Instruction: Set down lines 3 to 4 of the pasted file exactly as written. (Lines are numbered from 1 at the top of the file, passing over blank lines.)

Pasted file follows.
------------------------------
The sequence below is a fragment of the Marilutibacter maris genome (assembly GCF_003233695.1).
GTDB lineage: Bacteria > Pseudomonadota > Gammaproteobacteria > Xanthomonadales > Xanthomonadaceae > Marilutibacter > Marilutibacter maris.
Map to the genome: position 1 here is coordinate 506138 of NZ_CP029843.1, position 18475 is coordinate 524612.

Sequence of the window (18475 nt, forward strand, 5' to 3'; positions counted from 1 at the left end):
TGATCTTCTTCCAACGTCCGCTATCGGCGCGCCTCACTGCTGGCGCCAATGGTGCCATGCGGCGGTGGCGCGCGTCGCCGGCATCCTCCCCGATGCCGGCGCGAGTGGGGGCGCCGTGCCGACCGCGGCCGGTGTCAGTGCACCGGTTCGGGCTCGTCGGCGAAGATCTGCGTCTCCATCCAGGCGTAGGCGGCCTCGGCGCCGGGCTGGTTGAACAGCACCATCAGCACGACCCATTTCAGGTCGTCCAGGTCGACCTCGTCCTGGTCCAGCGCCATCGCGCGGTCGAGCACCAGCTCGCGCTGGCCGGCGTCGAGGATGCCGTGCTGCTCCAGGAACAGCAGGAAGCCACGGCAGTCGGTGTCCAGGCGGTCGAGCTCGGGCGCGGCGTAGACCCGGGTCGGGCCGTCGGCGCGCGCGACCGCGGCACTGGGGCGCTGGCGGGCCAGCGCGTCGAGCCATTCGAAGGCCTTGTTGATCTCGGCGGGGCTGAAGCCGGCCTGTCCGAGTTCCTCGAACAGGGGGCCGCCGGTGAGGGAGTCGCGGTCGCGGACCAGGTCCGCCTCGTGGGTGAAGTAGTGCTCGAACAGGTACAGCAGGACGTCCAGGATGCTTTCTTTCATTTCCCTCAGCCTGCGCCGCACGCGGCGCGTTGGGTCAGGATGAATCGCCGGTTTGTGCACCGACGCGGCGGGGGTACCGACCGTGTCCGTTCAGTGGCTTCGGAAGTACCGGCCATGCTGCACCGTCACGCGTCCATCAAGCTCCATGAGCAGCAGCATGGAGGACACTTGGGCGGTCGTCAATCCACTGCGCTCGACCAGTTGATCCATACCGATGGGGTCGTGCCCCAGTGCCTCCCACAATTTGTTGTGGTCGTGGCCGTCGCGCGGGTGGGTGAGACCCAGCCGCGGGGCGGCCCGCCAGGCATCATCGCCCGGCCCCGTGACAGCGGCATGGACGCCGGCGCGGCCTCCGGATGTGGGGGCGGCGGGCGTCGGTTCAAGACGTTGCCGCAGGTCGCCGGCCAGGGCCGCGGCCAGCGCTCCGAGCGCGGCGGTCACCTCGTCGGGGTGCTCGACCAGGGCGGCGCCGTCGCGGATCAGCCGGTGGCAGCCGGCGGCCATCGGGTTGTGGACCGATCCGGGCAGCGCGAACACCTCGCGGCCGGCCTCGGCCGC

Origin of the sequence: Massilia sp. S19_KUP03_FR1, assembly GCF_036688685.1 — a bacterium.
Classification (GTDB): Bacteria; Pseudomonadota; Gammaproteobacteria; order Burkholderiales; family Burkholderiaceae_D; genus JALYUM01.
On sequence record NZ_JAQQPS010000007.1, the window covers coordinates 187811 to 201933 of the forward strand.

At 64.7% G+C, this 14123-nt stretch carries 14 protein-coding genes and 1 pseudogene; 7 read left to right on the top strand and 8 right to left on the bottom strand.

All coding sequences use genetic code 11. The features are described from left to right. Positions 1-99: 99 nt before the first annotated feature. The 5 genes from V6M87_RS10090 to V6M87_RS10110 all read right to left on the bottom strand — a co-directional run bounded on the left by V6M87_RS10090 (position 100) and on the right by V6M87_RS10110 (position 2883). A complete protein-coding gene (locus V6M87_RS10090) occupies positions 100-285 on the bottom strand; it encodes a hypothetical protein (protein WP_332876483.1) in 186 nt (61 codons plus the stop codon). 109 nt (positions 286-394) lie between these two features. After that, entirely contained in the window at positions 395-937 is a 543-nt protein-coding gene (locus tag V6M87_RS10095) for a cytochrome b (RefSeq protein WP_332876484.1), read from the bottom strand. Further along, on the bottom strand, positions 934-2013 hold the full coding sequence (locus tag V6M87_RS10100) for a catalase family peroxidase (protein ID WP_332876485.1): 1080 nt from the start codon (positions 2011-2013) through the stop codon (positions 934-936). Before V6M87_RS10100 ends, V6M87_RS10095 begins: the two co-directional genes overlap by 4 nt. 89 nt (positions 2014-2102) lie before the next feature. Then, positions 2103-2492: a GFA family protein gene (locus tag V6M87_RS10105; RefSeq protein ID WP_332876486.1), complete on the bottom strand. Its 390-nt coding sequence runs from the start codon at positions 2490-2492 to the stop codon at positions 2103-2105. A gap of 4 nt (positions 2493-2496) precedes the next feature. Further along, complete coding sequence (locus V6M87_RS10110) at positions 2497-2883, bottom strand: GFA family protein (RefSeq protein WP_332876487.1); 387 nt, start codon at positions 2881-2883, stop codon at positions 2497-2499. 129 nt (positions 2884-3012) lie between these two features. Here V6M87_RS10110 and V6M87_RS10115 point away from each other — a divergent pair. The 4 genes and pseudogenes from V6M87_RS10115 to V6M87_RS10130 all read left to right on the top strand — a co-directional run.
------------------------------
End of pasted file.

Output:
Map to the genome: position 1 here is coordinate 506138 of NZ_CP029843.1, position 18475 is coordinate 524612.

Sequence of the window (18475 nt, forward strand, 5' to 3'; positions counted from 1 at the left end):